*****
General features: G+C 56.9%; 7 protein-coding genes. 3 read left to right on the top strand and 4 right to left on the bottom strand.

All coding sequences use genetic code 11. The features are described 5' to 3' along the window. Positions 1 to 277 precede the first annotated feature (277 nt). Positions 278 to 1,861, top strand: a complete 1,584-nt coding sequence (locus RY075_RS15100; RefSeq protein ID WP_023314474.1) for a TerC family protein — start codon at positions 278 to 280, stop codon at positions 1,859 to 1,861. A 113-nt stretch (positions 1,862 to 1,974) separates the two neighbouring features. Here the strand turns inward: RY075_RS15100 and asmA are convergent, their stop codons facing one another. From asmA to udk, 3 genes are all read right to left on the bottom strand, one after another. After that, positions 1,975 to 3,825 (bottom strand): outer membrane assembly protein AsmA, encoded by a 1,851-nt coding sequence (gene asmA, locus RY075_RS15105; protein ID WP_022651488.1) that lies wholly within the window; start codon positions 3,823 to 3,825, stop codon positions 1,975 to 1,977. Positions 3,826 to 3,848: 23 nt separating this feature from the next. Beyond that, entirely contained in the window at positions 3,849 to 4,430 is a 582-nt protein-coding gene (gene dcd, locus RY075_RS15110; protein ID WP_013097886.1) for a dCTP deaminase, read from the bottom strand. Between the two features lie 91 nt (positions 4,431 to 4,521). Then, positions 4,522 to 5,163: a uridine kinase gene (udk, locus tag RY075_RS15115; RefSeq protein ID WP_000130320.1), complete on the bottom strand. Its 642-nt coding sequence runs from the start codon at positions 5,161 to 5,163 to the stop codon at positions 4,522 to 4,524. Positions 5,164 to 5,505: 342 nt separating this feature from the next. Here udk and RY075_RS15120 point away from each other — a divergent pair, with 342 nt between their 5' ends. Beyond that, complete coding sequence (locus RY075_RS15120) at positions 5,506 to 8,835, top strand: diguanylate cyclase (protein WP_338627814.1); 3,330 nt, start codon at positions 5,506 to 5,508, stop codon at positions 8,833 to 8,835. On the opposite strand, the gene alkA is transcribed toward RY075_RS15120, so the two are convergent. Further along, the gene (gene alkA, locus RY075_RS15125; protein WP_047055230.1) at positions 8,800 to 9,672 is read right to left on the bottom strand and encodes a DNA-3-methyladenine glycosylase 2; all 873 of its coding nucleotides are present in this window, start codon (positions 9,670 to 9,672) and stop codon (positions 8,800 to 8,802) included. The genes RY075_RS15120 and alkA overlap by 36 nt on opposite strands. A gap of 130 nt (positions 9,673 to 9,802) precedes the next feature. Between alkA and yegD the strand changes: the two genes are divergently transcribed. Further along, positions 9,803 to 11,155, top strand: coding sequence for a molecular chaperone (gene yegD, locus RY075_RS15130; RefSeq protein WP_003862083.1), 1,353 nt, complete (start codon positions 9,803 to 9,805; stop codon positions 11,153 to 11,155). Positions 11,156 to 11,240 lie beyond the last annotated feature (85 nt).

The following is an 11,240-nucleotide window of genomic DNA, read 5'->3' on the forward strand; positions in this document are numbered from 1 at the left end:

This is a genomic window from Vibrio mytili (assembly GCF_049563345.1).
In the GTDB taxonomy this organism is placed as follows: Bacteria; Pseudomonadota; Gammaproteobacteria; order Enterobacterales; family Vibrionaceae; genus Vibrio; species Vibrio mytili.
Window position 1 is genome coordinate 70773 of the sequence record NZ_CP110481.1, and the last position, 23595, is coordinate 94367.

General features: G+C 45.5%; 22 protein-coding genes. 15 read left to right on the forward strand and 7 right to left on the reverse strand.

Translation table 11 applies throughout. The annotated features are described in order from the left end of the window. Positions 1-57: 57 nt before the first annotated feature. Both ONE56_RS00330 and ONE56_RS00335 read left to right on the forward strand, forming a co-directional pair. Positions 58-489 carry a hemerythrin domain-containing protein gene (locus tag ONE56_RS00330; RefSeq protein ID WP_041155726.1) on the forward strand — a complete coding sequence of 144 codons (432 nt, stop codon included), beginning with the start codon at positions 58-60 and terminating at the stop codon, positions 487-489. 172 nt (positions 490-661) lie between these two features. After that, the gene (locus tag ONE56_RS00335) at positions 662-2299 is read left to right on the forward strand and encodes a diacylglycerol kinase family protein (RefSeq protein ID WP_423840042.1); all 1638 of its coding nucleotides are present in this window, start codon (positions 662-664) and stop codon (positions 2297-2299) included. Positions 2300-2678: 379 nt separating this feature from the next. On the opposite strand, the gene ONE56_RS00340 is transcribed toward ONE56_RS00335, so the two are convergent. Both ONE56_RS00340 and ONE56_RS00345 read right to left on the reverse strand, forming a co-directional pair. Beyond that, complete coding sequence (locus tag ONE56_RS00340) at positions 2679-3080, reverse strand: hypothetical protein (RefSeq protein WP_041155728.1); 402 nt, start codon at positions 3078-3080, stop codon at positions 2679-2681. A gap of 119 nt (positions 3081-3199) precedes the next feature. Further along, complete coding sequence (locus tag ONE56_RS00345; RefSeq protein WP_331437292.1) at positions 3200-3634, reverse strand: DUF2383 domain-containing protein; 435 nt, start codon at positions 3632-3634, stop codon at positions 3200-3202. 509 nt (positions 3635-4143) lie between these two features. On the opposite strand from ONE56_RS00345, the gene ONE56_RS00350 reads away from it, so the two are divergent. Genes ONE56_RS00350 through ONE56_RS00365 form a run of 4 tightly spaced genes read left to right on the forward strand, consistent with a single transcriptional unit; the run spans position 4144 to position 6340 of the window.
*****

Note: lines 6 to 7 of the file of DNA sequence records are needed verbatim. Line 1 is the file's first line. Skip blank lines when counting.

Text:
Window position 1 is genome coordinate 70773 of the sequence record NZ_CP110481.1, and the last position, 23595, is coordinate 94367.

General features: G+C 45.5%; 22 protein-coding genes. 15 read left to right on the forward strand and 7 right to left on the reverse strand.